It takes something special to get 2,300 advertising executives out of bed and into the Palais before 10 a.m. during Cannes week. The Saatchi & Saatchi New Directors’ Showcase has achieved that consistently over the past 26 years. Delegates from all over the world came out early Thursday to scout out new talent and be inspired. This year’s selection includes a spoken-word artist talking about breasts, videos for trendy French and Dutch musicians, and an operator handling an emergency call.
Continuing the trend of recent years, there are fewer signed directors than there used to be. Andy Gulliman, worldwide film and content director at Saatchi & Saatchi and curator of the showcase, says this is because "fewer new directors are given the opportunity to do commercials". Whereas once production companies would be vying to get their new signings on the showcase, now Gulliman is just as likely to happen across new talent on YouTube.
As well as a chance to commission the next Jonathan Glazer or Ringan Ledwidge before they blow up, the creatives in the audience also come for the show. Saatchi & Saatchi prides itself on delivering entertainment — whether that’s by bringing its celebrated creative director Paul Arden back to life in hologram form, flying drones around the conference hall or handing out bracelets that can read people’s mood. This year, Saatchi & Saatchi commissioned a film to accompany the new directors’ efforts. But it’s a different kind of film. Rather than being shot by an ex-actress (Caroline Bartleet) or former prisoner (James Burns), it was conceived, shot and edited by machines.
Today is Alan Turing’s birthday, and, in a live Turing Test, the artificial-intelligence film sat alongside the other 18 human efforts with no signposting. The audience had to guess which one it was. Saatchi & Saatchi worked with Los Angeles-based sister agency Team One and visual effects company Zoic Labs on the film using a combination of IBM Watson, Microsoft’s Rinna, Affectiva’s facial-recognition software, EEG data and a program that creates art from neural activity.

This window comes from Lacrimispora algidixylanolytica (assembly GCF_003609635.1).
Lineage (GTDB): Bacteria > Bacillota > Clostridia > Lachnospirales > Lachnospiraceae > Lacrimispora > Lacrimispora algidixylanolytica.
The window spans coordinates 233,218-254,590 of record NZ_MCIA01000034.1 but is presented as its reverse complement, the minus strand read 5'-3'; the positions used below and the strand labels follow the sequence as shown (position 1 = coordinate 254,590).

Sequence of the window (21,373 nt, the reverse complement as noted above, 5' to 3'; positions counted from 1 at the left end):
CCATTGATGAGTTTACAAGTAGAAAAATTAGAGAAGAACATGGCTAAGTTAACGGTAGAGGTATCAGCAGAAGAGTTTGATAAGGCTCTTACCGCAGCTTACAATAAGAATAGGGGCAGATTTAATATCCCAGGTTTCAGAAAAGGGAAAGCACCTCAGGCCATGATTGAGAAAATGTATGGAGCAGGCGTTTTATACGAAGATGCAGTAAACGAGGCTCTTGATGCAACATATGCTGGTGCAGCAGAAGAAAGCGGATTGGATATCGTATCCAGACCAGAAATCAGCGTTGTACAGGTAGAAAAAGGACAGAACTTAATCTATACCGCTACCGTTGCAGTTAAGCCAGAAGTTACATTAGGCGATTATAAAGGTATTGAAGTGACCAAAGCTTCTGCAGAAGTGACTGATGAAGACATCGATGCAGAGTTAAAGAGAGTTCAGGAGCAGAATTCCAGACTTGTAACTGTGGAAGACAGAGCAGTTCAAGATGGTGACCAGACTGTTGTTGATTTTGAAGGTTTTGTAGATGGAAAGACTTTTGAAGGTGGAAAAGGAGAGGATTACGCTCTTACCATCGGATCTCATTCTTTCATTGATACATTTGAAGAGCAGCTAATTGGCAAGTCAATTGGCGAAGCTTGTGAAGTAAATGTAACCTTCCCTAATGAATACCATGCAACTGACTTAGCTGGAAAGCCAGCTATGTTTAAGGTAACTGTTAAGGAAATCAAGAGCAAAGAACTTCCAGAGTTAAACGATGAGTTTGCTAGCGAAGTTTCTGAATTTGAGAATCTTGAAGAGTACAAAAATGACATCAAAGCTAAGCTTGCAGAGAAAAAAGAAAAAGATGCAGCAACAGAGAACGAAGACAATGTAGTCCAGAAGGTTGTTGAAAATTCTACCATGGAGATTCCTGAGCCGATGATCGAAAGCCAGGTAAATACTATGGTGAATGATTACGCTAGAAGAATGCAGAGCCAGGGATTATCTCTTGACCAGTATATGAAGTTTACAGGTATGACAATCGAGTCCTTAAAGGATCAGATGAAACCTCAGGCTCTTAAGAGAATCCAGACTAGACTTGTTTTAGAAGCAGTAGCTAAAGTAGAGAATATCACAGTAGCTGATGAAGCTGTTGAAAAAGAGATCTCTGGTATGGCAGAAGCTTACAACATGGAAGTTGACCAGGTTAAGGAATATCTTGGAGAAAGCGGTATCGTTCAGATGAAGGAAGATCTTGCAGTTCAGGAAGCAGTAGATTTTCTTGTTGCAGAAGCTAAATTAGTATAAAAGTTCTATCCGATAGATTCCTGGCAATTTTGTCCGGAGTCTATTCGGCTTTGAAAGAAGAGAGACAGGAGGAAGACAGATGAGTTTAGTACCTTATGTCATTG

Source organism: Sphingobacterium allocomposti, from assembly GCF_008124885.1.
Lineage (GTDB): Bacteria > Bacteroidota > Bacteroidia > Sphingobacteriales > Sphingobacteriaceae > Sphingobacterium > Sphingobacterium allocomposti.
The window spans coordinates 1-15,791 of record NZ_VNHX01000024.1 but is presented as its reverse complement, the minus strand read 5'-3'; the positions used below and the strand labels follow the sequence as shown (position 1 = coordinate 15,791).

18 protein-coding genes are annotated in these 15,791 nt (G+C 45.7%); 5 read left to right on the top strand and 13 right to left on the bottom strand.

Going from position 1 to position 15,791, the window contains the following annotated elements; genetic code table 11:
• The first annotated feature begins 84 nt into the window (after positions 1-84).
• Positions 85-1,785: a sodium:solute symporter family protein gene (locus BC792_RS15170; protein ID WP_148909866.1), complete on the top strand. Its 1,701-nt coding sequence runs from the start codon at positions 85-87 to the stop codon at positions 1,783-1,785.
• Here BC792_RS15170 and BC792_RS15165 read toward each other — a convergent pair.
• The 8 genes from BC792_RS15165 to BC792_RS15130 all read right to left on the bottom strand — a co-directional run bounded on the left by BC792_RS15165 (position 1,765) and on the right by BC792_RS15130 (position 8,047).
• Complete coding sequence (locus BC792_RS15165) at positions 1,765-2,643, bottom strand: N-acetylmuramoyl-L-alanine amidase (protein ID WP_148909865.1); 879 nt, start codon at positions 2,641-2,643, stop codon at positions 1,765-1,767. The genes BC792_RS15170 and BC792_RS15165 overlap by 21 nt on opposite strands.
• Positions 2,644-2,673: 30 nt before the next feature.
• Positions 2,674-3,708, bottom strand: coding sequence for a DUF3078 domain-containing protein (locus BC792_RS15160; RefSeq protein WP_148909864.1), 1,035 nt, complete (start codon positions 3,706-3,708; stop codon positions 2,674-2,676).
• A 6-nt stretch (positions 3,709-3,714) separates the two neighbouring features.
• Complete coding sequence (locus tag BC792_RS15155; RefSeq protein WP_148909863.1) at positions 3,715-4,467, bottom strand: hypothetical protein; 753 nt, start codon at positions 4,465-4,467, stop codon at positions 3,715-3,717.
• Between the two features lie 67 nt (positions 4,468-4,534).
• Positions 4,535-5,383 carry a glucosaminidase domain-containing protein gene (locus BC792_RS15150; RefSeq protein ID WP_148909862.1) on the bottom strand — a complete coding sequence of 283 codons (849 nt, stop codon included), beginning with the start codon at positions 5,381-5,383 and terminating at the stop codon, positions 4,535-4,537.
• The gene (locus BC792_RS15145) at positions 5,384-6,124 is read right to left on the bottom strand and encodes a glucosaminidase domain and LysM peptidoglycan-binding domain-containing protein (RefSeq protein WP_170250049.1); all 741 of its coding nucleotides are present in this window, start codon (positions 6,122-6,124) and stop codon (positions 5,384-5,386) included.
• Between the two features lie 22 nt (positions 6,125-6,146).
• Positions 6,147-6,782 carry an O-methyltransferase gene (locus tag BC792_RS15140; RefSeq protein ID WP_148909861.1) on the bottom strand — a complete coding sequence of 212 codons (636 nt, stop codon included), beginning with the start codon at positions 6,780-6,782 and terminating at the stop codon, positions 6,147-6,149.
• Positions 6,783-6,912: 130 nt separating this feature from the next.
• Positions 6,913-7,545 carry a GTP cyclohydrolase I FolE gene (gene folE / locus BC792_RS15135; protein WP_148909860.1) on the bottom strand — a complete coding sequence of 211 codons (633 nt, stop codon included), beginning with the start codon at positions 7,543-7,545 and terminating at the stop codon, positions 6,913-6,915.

Gulliman and the wider Saatchi & Saatchi team had no say in the final product. As with the most stubborn auteur directors, the team had to simply accept the machines’ work. "There are lots of people chatting about AI," Gulliman says. "But we have dived in and will be fully submerged. We want to be bold. We’re not going to keep the results in-house. We’re going to show it on the big screen, to a global audience, so we can work together to find out what the capabilities are."
Andy Gulliman’s Top Picks
Uri Lotan and Yoav Shtibelman (Israel)
Ma’agalim by Jane Bordeaux
The childlike simplicity of this animated promo for Jane Bordeaux’s gentle track "Ma’agalim" invites the viewer into a cartoon world inhabited by a wooden doll. This enchanting Hebrew-language music video was created by director/producer and compositor Uri Lotan and director/producer and storyboard artist Yoav Shtibelman, with effects produced at Phenomena Labs in Tel Aviv. Lotan has worked as an animator on some high-profile films including Hotel Transylvania 2, while Shtibelman has been involved in major Pixar movies including the first-ever full-length computer-animated film: Toy Story.
Jake Dypka (UK) • Indy8
Embarrassed by Hollie McNish
Jake Dypka is an award-winning, London-based commercials and content director. With humble beginnings editing martial-arts DVDs, Dypka’s natural film-making talent, coupled with his unique empathy and conveyance of the human experience, has defined him as a special new talent. Dypka’s principal concern in his work is to bring truth and humanity to his craft, which he does in "Embarrassed" — his collaboration with poet Hollie McNish, which visualizes her words and exposes the hypocrisy of public reactions to breastfeeding in public. "In a country of billboards covered in tits," we’re paying for something that would usually be free.
Connor Hurley (US)
In The Woods by El Perro Del Mar